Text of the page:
When the 1983 movie, National Lampoon’s Vacation, was made, the Griswold family’s Wagon Queen Family Truckster was lampooning a bit of Americana that was already on its way out. Clark Griswold may have traded in his Oldsmobile Vista Cruiser on another wagon, but a year after that movie was made, Chrysler introduced their segment creating and hugely successful minivans. Once America’s soccer moms discovered the practicality and high driving position of the minivan, they abandoned station wagons in droves. Of course since then, many of those same women (and their daughters who are now moms themselves) have moved on to SUVs and now crossovers, so minivans aren’t quite as popular with women who’d now rather be seen as MILFs instead of as soccer moms. One thing that apparently hasn’t happened is a revival of the great American station wagon.
What was once the staple of suburbia has virtually disappeared from the American automotive landscape. At the same time, though, that station wagons have gone from popular to declasse, wagons have gained a community of the faithful among car enthusiasts. If you wanted to build a car to appeal to, let’s say, your average automotive writer, it would be a stylish station wagon, a wagon with a powerful engine, that and a stick shift too. Actually, a car company went to the trouble of building that exact car, it’s called the Cadillac CTS-V Sportwagon. Because of the existence of the CTS-V in sedan and coupe form, it’s been said by people who know these things that the break even point on the CTS-V wagon was less than 10 cars. Since a few of the CTS-V wagons ended up as “long term test cars” for some automotive publications, it’s not much of a stretch to say that the CTS-V in longroof format was indeed made just for the autojournos. Lucky for Cadillac’s media relations folks that they had a Caddy wagon to work with. In any form, V or not, the CTS wagon is the only station wagon that General Motors currently sells in the United States. Think about that for a second.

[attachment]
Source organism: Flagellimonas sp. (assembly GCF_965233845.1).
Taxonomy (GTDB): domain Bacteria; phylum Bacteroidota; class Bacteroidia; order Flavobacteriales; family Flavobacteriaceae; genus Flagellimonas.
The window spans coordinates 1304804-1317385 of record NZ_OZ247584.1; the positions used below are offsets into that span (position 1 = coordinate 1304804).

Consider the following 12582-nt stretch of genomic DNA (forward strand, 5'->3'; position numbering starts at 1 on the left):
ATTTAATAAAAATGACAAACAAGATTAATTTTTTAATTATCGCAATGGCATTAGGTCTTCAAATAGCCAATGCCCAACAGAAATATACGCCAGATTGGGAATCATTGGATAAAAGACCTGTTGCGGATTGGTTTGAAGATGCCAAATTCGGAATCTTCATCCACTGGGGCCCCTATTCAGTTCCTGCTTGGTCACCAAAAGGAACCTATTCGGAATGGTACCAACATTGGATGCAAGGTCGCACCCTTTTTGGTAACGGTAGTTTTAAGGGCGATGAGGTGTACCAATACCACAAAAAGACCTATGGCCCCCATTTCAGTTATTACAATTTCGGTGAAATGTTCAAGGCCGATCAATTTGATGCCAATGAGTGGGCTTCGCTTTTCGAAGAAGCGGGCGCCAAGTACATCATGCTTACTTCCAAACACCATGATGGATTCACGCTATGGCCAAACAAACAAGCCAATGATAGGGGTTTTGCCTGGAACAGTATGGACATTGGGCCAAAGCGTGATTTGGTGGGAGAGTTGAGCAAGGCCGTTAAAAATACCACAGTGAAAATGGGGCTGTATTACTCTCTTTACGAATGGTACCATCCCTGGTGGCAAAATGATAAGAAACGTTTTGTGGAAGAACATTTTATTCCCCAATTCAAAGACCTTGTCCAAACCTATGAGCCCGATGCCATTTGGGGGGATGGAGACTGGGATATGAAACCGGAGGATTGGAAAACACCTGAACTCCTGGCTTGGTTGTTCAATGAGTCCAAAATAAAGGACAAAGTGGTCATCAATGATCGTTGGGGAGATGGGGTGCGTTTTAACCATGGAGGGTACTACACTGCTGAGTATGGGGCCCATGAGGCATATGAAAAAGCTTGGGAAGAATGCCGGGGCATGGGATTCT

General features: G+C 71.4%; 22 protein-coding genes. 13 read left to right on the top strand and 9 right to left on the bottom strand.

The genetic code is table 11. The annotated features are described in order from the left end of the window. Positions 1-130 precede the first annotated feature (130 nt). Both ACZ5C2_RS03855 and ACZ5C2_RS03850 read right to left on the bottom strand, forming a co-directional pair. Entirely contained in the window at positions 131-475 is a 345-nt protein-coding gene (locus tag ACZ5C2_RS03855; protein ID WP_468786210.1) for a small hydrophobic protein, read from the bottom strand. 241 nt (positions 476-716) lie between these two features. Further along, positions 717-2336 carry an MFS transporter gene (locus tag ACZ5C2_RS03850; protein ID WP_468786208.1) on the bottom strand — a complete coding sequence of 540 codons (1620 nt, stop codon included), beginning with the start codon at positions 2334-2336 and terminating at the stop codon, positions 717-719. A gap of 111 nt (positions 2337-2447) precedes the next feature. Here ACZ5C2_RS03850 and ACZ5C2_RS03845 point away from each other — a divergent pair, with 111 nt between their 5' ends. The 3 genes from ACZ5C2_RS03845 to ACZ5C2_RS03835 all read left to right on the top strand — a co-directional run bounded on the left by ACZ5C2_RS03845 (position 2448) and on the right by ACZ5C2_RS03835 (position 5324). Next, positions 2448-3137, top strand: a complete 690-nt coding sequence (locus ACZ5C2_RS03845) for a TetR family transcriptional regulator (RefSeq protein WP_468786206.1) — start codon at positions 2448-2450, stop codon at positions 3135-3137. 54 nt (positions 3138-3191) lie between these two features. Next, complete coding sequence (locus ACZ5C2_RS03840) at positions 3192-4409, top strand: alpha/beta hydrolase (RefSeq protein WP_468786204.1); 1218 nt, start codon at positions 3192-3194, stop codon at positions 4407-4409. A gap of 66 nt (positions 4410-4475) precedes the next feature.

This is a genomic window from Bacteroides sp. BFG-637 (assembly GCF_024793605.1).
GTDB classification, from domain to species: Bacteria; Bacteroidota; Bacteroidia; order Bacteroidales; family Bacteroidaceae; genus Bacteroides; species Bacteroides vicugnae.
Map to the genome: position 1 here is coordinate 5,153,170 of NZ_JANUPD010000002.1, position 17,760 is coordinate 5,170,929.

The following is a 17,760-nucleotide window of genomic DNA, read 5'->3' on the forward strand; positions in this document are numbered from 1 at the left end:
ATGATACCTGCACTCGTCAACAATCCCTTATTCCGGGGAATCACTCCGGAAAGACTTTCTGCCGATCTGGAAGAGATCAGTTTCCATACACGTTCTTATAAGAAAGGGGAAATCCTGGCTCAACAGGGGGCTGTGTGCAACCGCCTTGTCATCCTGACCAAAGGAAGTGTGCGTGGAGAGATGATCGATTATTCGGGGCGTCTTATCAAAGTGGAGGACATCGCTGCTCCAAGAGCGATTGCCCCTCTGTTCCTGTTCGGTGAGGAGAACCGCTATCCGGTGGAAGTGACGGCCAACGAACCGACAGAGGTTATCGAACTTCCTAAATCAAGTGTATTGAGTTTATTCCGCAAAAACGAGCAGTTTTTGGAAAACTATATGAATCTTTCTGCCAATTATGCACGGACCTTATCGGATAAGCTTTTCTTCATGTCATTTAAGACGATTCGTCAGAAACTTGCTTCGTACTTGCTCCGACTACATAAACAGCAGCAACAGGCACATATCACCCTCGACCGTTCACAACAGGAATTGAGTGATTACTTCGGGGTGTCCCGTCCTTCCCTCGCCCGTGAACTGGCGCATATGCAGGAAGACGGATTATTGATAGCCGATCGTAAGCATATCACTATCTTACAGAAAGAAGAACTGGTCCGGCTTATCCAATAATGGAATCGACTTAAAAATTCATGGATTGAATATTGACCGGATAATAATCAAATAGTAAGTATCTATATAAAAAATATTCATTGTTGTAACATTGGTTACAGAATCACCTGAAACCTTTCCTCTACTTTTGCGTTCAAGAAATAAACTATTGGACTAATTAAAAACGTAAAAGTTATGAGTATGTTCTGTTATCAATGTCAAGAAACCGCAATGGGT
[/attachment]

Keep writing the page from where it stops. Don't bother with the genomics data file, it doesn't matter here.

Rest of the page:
So while current consumers in the US aren’t flocking to buy station wagons, those cars do have a following among enthusiasts. That’s why it shouldn’t be surprising that the Concours of America this past summer had Jet Age Station Wagons as a judged class. They represented the years 1957 to 1960, when American exuberance was at its greatest. To be honest, I think some of the ugliest cars ever made were from 1958 and 1959. Something must have been in the water in Detroit when they were drawing those cars, but the appeal of a wagons’ proportions manages to even make cars from that era visually pleasing. We’ll be featuring the wagons from the concours over the next few days, starting with this 1959 Buick LeSabre.
Buick liked the name Wildcat and Buick styling in the late 1950s was nothing if not wild. Inspired by Chuck Jordan’s Centurion show car with its horizontal tail fins/wings, Buicks started looking pretty aggressive. Frankly, I’m surprised that Steven King went with a Plymouth for Christine because the Forward Look Mopars look positively benign next to the squinty eyed look of the slanted quad headlamps.